Our South Carolina State Standards Review Taskforce Response

Blog · November 6, 2014

Thank you for the invitation to submit feedback on South Carolina’s proposed Mathematics and English Language Arts (ELA) standards. Our goal in submitting this review is to contribute a thoughtful perspective to a constructive dialogue that results in rigorous, state‐controlled standards that will create an environment of excellence for our students and clear guidance and support for our teachers.

Finding Midterm Meaning

Blog · November 6, 2014

It’s no secret what happened Tuesday night: an unmistakably Republican electoral tidal wave swept across the country. The question is why. We know we’ll hear the predictable punditry on 24-hour cable news from both the left and the right, slicing and dicing the demographics, pointing fingers of blame for losses…and of course taking all the credit for wins.

“Read to Succeed” Must Cross the Legislative Finish Line

Blog · October 28, 2014

The ability to read is a primary gateway to success in school and life-long learning. A child who does not master this fundamental skill faces daunting odds. Consider these sobering statistics from the Annie E. Casey Foundation: · Children who are not reading proficiently in 3rd grade are 4 times more likely to not graduate high school. · Below basic readers are almost 6 times more likely than proficient readers to not finish high school on time. · Poor, Black, and Hispanic students who are struggling readers are about 8 times more likely than proficient readers to drop out of high school.

Elect or Appoint? SC To Decide Process for Adjutant General’s Selection

Blog · October 1, 2014

DID YOU KNOW? This fall, South Carolina voters will be asked to decide whether or not South Carolina should continue to be the only state in America that still elects it’s Adjutant General….a position that very few know much about. Earlier this year, the Spartanburg Herald Journal Herald Journal did a good job laying out some key considerations..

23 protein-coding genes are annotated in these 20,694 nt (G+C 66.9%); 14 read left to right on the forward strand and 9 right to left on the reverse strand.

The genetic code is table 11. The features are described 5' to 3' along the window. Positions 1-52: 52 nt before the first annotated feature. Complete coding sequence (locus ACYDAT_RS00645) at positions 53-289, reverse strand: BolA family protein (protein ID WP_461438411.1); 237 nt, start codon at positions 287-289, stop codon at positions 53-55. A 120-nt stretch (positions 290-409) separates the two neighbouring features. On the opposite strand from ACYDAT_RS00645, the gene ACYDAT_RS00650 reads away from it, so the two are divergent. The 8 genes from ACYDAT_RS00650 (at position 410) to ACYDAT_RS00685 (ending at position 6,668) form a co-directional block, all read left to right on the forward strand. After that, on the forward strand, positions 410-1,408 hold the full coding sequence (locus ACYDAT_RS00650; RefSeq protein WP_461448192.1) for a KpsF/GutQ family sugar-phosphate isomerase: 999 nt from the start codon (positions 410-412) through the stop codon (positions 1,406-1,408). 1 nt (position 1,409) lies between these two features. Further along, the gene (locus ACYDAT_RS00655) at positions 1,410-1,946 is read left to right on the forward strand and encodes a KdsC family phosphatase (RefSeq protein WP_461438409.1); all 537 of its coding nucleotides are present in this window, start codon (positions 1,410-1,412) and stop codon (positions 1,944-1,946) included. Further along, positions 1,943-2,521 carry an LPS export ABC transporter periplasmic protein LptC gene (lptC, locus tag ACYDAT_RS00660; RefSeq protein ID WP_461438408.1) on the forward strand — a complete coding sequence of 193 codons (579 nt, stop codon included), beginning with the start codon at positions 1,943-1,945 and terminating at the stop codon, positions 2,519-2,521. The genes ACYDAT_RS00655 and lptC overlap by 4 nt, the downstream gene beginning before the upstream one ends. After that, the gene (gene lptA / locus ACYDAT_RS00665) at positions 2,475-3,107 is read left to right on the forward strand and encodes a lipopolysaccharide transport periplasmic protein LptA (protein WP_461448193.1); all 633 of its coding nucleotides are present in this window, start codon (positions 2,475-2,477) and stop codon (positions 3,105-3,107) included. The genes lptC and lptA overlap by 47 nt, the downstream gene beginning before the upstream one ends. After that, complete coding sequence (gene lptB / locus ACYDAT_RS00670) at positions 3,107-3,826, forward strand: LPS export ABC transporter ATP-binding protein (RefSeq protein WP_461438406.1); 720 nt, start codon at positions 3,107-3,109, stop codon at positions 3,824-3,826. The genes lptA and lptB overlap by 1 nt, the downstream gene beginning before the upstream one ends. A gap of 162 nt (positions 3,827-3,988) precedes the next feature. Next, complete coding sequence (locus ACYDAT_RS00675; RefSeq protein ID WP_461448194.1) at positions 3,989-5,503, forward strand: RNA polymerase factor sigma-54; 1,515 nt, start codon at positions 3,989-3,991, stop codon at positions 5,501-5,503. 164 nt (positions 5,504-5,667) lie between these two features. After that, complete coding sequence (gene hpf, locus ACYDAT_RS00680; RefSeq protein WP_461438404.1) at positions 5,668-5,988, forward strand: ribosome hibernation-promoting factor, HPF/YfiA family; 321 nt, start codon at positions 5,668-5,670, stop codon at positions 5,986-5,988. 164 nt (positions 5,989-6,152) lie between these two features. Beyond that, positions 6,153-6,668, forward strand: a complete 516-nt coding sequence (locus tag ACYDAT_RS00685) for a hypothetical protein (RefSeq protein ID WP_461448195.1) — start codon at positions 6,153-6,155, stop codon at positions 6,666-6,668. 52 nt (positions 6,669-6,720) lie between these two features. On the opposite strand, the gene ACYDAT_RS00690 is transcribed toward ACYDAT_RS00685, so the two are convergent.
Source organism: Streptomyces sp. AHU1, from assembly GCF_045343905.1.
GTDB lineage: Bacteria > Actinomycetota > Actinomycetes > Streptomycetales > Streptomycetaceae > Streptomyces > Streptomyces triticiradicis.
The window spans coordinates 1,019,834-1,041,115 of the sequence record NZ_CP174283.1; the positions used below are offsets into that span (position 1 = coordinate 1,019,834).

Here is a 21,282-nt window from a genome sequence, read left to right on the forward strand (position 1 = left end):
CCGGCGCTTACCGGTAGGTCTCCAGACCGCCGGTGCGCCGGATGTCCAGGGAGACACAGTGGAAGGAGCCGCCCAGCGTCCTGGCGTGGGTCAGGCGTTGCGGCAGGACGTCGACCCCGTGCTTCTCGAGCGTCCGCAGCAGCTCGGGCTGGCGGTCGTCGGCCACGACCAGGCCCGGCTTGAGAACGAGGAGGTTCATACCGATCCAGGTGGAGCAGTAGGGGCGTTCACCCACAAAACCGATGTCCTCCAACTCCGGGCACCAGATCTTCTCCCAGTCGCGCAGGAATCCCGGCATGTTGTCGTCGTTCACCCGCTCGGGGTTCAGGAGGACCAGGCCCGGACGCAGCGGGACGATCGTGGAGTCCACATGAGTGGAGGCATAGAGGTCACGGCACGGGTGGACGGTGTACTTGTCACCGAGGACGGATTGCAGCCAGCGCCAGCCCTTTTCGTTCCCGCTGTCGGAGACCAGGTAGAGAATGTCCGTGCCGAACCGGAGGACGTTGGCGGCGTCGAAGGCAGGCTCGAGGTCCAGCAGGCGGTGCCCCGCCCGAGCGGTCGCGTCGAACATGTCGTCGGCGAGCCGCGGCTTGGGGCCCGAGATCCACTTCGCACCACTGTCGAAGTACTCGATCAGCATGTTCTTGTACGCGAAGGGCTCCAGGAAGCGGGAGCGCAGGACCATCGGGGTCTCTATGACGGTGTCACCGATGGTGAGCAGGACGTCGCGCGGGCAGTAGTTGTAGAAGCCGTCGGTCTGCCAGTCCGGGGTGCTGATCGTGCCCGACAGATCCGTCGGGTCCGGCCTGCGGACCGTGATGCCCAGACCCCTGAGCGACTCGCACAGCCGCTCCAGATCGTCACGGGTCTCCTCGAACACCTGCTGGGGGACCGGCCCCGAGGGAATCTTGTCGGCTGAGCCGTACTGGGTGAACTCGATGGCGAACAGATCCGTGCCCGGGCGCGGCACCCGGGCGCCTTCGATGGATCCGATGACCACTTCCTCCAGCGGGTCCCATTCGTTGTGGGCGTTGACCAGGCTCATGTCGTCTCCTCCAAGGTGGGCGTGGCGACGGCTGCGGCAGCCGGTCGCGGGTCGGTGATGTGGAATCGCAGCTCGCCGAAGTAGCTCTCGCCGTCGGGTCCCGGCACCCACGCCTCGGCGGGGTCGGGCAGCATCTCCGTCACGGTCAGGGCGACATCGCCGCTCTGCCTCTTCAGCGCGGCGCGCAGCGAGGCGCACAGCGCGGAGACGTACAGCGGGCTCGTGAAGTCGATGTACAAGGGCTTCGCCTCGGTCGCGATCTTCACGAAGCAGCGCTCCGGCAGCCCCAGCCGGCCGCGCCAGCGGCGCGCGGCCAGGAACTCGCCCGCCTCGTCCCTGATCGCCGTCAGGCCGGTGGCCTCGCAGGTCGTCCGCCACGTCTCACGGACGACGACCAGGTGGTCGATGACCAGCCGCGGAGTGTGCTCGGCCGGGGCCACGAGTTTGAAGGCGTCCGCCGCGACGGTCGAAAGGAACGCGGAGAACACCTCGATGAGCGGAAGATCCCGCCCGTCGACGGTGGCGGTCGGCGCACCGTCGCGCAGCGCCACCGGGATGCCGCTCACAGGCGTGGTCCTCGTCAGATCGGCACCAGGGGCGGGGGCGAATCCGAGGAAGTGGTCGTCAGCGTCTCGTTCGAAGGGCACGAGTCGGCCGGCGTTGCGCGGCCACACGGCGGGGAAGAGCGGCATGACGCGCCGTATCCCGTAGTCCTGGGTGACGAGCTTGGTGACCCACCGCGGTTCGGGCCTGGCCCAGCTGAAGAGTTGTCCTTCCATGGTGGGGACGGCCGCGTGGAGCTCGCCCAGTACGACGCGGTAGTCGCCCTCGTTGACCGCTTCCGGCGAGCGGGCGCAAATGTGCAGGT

Why We Have To Get Healthcare Right: Part II

Blog · September 4, 2014

A few weeks ago, I outlined how the policy areas of Immigration, Fiscal Policy and Poverty Assistance are integrally bound up in the larger healthcare debate. Today, we’ll examine three more. There are two indisputable facts on which everyone can agree: first, everybody will need medical care at some point. Second, the cost of medical treatment is astronomically high. A couple days of uninsured hospital care could easily saddle someone with a lifetime of debt. What many don’t realize however, is just how deeply entwined healthcare is with nearly every arena of public policy. Today, we’ll examine its impact on Agriculture, Education, and Federalism.

The Power of Words and the Ongoing Fight Against Common Core

Blog · August 29, 2014

We have known for some time that Common Core State Standards (CCSS) have left voters, legislators, parents, and teachers frustrated and confused. Now we are learn that the Standards have caused a controversy amongst another group: pollsters. In a recent clash of surveys, the Gallup poll shows 60% of Americans oppose Common Core while an Education Next survey shows support for the standards in the 53% to 68% range. Why the big difference? Not surprisingly, it is the questions themselves.

Why We Have To Get Healthcare Right: Part I

Blog · August 14, 2014

Healthcare could be the single most important lynchpin policy issue that America has to grapple with today. There are two indisputable facts everyone can agree on when it comes to healthcare: first, everyone needs medical care at some point, and second, the cost of medical treatment is astronomically high. A couple days of uninsured hospital care could easily saddle someone with a lifetime of debt. It is impossible to bury your head in the sand deep enough to deny that our healthcare system is broken and needs reform. What many don’t realize however, is just how important healthcare policy is, and how desperately needed reform is. Let’s take a tour of six different policy arenas that are deeply entwined with healthcare. Here are the first three…

Ask The Economist: Exploring Quantitative Easing

Quality of Life
Blog · July 23, 2014

“Inflation everywhere is a monetary phenomenon,” said Milton Friedman, in his famous 1970 essay titled, The Counter-Revolution in Monetary Theory. What he meant is actually quite simple. Inflation (an overall increase in the price levels of an economy) only occurs when the amount of currency printed by the Federal Reserve exceeds the amount of goods being produced.

Ask The Economist: Are Government Agency Banks a Good Idea?

Quality of Life
Blog · July 15, 2014

People often associate capitalism with “Wall Street greed” and corporate fat cats getting special favors from government. The truth is, anytime the government is involved in the business of anything beyond protecting individual and property rights, it leads to a distortion of the free market and in fact detracts from authentic capitalism. We call this cronyism.